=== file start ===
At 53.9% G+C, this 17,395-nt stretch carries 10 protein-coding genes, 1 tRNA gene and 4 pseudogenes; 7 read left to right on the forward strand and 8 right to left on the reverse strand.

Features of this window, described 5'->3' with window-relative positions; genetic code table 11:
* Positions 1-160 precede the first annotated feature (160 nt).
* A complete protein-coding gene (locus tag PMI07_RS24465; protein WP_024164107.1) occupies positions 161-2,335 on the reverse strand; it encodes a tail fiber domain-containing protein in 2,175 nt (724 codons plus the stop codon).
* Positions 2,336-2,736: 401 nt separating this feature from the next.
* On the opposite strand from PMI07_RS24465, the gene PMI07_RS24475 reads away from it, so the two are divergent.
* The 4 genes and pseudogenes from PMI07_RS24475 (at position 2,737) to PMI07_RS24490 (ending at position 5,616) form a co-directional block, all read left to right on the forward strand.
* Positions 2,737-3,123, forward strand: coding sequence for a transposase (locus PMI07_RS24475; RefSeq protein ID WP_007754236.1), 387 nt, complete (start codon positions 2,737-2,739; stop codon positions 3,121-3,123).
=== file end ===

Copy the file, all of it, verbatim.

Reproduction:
At 53.9% G+C, this 17,395-nt stretch carries 10 protein-coding genes, 1 tRNA gene and 4 pseudogenes; 7 read left to right on the forward strand and 8 right to left on the reverse strand.

Features of this window, described 5'->3' with window-relative positions; genetic code table 11:
* Positions 1-160 precede the first annotated feature (160 nt).
* A complete protein-coding gene (locus tag PMI07_RS24465; protein WP_024164107.1) occupies positions 161-2,335 on the reverse strand; it encodes a tail fiber domain-containing protein in 2,175 nt (724 codons plus the stop codon).
* Positions 2,336-2,736: 401 nt separating this feature from the next.
* On the opposite strand from PMI07_RS24465, the gene PMI07_RS24475 reads away from it, so the two are divergent.
* The 4 genes and pseudogenes from PMI07_RS24475 (at position 2,737) to PMI07_RS24490 (ending at position 5,616) form a co-directional block, all read left to right on the forward strand.
* Positions 2,737-3,123, forward strand: coding sequence for a transposase (locus PMI07_RS24475; RefSeq protein ID WP_007754236.1), 387 nt, complete (start codon positions 2,737-2,739; stop codon positions 3,121-3,123).